Despite her bad choices and initial shallowness, Kitty is a sympathetic character throughout – you get an understanding that her foolishness is largely the result of her mother’s ambitions and the skewed, cossetted world she grew up in. Likewise, Walter is not portrayed simply as a wronged, saintly husband: though he’s got many admirable qualities it’s clear that his passion for Kitty has a dark side which turns him cold and unforgiving.

I’d definitely want to read more of Maugham after this and Of Human Bondage (which was just as emotional and had the same effect of making me go, oh shit no don’t do that no, in certain scenes).

The Book Blogger Confessions Tag

I saw this on another blog and thought it would be a fun thing to do.

1. Which book, most recently, did you not finish?

The Brothers Karamazov by Dostoyevsky, English translation. His novels are ultimately rewarding, but my can they be hard work; I made it to half-point and then just quietly gave up.

2. Which book is your guilty pleasure?

Nothing I can think of currently. In terms of, a book I once loved but which in retrospect is rather embarrassing, I’d probably go with a Buffy novelisation I read back when I was obsessed with the show and shipped Buffy and Angel big time. It was very bad fanfiction, but at the time it fulfilled my wishful shipper thinking.

3. Which book do you love to hate?

Men Are from Mars, Women Are from Venus by John Gray. A good example of one single idea repeated over and over and over and over and over and over.

4. Which book would you throw into the sea?

I’ve read some shitty books which would all make an easy target (hello Twilight: Breaking Dawn), but what I hate the most is a book which starts off brilliantly only to screw you over later. Captain Corelli’s Mandolin by Louis de Bernieres is probably the most recent example: loved it until the last 50 pages where it went spectacularly off the rails and, among other things, committed one of my most hated sins in fiction: characters acting in an inexplicably moronic way in order for the story to go where the author wants it to go.

5. Which book have you read the most?

Madame Bovary by Gustave Flaubert, The Master and Margarita by Mikhail Bulgakov, The Fifth Child by Doris Lessing, The Twelve Chairs by Ilf and Petrov, and too many of Terry Pratchett’s Discworld novels to mention.

6. Which book would you hate to receive as a present?

Probably an autobiography of an Australian football player, or any sport-related autobiography for that matter.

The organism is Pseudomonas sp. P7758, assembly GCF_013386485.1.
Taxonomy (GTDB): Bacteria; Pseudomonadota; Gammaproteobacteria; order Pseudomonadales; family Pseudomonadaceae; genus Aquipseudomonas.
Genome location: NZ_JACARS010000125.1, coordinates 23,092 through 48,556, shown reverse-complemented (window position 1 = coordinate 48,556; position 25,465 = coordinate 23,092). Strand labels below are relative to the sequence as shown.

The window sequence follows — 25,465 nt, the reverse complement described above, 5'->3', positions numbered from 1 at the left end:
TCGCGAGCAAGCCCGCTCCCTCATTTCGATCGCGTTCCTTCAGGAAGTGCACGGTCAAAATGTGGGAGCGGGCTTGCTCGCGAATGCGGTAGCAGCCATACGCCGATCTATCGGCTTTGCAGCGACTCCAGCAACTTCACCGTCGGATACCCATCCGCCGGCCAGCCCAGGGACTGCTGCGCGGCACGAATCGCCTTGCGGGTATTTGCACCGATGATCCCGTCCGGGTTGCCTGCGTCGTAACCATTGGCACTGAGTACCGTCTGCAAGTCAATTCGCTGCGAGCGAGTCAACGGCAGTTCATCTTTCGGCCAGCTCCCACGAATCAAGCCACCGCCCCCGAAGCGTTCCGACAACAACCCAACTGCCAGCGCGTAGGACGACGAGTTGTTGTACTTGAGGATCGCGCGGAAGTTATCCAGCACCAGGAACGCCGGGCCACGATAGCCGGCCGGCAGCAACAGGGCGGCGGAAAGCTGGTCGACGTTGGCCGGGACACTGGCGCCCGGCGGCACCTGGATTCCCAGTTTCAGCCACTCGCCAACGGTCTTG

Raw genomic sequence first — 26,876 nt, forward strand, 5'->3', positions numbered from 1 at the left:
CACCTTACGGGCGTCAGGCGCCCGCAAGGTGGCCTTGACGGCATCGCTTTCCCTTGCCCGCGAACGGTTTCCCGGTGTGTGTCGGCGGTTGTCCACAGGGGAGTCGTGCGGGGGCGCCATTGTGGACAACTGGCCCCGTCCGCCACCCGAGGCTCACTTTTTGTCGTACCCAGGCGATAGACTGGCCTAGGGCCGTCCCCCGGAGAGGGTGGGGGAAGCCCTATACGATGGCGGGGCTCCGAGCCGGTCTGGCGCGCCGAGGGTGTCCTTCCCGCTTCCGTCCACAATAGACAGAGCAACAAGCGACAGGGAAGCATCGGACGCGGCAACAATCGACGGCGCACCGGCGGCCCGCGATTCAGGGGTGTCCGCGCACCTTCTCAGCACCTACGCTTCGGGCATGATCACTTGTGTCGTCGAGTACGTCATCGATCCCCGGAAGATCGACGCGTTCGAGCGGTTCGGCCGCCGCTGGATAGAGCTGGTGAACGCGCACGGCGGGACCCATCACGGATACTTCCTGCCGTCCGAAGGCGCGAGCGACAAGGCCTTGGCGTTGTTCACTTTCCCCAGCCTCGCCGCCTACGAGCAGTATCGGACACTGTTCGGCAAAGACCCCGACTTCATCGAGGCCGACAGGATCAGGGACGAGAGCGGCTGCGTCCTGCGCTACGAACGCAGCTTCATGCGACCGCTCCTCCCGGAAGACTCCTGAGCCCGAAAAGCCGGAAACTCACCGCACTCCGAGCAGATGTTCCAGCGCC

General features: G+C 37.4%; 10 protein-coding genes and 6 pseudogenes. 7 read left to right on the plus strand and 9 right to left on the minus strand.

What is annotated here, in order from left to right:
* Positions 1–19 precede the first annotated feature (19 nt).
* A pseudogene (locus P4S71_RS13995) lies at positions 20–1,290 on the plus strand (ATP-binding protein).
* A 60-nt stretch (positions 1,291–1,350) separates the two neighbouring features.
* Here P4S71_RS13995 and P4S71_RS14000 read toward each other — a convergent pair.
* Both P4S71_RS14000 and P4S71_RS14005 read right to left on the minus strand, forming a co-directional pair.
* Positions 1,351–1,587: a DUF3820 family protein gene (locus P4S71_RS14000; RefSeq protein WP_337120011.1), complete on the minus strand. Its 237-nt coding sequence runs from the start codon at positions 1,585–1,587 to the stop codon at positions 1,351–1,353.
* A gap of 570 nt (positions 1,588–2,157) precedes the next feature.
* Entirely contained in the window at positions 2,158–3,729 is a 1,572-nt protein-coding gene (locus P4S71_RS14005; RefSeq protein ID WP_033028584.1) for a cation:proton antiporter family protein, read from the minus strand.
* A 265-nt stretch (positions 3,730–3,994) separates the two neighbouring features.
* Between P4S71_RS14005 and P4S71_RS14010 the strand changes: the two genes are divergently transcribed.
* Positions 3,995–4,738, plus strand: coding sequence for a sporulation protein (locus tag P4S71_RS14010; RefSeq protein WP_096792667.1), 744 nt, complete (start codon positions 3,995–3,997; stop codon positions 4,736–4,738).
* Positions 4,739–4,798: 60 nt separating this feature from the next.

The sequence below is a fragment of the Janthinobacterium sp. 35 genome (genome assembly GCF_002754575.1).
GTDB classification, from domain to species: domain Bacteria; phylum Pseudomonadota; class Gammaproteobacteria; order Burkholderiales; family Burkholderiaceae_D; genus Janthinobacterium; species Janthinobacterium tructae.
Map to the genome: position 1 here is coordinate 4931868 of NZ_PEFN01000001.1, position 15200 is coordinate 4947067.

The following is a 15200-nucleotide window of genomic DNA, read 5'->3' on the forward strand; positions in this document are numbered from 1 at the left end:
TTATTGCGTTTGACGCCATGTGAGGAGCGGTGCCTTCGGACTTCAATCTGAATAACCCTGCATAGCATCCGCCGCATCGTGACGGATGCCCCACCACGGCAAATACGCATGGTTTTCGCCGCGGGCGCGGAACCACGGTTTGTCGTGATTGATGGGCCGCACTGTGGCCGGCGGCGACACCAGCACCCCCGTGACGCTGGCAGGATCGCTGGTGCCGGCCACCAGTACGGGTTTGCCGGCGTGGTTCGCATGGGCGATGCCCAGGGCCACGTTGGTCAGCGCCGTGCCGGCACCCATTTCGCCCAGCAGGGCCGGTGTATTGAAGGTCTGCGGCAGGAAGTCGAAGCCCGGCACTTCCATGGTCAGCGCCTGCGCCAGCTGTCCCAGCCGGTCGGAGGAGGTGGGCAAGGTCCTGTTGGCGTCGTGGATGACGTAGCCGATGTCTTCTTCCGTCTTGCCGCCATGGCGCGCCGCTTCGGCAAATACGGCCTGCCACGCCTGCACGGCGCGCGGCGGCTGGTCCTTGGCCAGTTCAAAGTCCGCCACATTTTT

7. Which book could you not live without?

Not one particular book, but I definitely couldn’t imagine a life without reading.

8. Which book made you the angriest?

Again, the books that pissed me off the most are the ones that made me angry unexpectedly. If, for instance, you’re reading a book dealing with racism, social injustices, war etc., you expect to get worked up. You don’t really expect a Jodi Picoult novel to make you angry. I can’t remember its name now, but it had a main character who I absolutely hated and who at one point impulsively kills a man she suspects of abusing her son. Apparently it was totally ok for her to kill an innocent man because, don’t you know, she’s a mother and it’s her sacred right to practice vengeance.

9. Which book made you cry the most?

Without a doubt, The Man in the Iron Mask by Alexandre Dumas. The Three Musketeers was probably my favourite book in my teens, and this was the final in the series in which all but one of my beloved characters die. I think I’ve spent a whole sleepless night crying on and off, and could never bear to read the book again.

10. Which book cover do you hate the most?

Not any particular cover, but I hate hate hate popular fiction covers with ugly giant fonts and tacky Photoshop effects. Bevel effect in particular. Bleh.

Slow West

slowwestCaught the encore session for this movie today at Palace Cinema Como. I’m not usually a fan of westerns, but this one looked more offbeat and interesting plus I’m very partial to Michael Fassbender. Because I’m not into westerns I probably missed out on tons of references and tributes that the genre enthusiasts would pick up on and appreciate, but I really enjoyed it nonetheless.